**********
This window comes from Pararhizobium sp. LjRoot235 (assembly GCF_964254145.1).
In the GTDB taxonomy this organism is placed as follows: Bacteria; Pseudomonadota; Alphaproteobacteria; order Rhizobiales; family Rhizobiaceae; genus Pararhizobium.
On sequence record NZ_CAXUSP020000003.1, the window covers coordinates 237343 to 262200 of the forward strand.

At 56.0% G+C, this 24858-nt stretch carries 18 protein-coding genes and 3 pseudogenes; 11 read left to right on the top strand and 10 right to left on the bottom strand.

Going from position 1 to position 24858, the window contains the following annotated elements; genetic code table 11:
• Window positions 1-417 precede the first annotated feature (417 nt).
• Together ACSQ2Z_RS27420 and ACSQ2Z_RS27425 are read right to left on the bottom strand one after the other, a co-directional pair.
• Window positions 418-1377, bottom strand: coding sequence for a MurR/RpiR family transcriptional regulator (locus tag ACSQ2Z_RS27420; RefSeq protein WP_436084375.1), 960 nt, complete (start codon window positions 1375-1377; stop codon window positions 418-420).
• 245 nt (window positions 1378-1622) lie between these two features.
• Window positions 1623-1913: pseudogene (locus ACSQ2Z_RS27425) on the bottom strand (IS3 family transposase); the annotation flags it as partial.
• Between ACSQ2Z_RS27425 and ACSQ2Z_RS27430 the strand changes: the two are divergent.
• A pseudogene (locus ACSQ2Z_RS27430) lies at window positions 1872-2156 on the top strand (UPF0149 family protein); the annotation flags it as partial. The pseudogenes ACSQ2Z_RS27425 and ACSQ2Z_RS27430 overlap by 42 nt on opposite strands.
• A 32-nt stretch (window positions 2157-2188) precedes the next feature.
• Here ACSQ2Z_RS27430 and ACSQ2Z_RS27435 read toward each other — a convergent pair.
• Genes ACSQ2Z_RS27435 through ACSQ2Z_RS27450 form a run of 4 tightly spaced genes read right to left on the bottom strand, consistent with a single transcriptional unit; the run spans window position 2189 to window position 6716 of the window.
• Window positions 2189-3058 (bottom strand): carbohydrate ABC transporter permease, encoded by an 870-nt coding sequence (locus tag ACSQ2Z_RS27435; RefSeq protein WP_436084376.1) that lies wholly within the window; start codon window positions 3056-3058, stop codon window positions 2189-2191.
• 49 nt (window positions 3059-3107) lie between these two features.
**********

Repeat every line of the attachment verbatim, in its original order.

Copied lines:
This window comes from Pararhizobium sp. LjRoot235 (assembly GCF_964254145.1).
In the GTDB taxonomy this organism is placed as follows: Bacteria; Pseudomonadota; Alphaproteobacteria; order Rhizobiales; family Rhizobiaceae; genus Pararhizobium.
On sequence record NZ_CAXUSP020000003.1, the window covers coordinates 237343 to 262200 of the forward strand.

At 56.0% G+C, this 24858-nt stretch carries 18 protein-coding genes and 3 pseudogenes; 11 read left to right on the top strand and 10 right to left on the bottom strand.

Going from position 1 to position 24858, the window contains the following annotated elements; genetic code table 11:
• Window positions 1-417 precede the first annotated feature (417 nt).
• Together ACSQ2Z_RS27420 and ACSQ2Z_RS27425 are read right to left on the bottom strand one after the other, a co-directional pair.
• Window positions 418-1377, bottom strand: coding sequence for a MurR/RpiR family transcriptional regulator (locus tag ACSQ2Z_RS27420; RefSeq protein WP_436084375.1), 960 nt, complete (start codon window positions 1375-1377; stop codon window positions 418-420).
• 245 nt (window positions 1378-1622) lie between these two features.
• Window positions 1623-1913: pseudogene (locus ACSQ2Z_RS27425) on the bottom strand (IS3 family transposase); the annotation flags it as partial.
• Between ACSQ2Z_RS27425 and ACSQ2Z_RS27430 the strand changes: the two are divergent.
• A pseudogene (locus ACSQ2Z_RS27430) lies at window positions 1872-2156 on the top strand (UPF0149 family protein); the annotation flags it as partial. The pseudogenes ACSQ2Z_RS27425 and ACSQ2Z_RS27430 overlap by 42 nt on opposite strands.
• A 32-nt stretch (window positions 2157-2188) precedes the next feature.
• Here ACSQ2Z_RS27430 and ACSQ2Z_RS27435 read toward each other — a convergent pair.
• Genes ACSQ2Z_RS27435 through ACSQ2Z_RS27450 form a run of 4 tightly spaced genes read right to left on the bottom strand, consistent with a single transcriptional unit; the run spans window position 2189 to window position 6716 of the window.
• Window positions 2189-3058 (bottom strand): carbohydrate ABC transporter permease, encoded by an 870-nt coding sequence (locus tag ACSQ2Z_RS27435; RefSeq protein WP_436084376.1) that lies wholly within the window; start codon window positions 3056-3058, stop codon window positions 2189-2191.
• 49 nt (window positions 3059-3107) lie between these two features.